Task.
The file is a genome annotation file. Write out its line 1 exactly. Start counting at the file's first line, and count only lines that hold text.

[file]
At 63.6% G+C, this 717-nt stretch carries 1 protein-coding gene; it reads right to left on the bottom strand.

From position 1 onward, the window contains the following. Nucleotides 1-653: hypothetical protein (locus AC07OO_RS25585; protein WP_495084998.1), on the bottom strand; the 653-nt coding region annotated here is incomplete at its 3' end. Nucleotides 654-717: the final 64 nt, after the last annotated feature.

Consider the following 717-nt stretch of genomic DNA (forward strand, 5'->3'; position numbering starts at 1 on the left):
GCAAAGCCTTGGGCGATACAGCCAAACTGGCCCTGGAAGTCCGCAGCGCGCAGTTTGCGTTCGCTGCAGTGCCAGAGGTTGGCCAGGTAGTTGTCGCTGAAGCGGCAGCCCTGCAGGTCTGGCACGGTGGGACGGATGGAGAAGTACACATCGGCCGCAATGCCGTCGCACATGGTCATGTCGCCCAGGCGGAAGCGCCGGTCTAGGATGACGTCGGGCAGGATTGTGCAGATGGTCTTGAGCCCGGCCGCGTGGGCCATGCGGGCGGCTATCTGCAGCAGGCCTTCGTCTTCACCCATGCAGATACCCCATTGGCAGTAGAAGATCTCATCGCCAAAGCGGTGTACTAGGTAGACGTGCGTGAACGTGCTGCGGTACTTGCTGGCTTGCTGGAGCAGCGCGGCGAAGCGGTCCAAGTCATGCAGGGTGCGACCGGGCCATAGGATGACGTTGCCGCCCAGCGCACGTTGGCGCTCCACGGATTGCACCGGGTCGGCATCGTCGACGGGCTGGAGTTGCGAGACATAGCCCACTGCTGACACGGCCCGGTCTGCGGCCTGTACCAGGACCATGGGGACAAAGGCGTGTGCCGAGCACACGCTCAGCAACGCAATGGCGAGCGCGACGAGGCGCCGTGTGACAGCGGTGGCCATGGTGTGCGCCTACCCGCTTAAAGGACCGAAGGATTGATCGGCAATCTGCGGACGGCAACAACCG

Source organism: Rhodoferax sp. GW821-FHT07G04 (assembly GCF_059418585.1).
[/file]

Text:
At 63.6% G+C, this 717-nt stretch carries 1 protein-coding gene; it reads right to left on the bottom strand.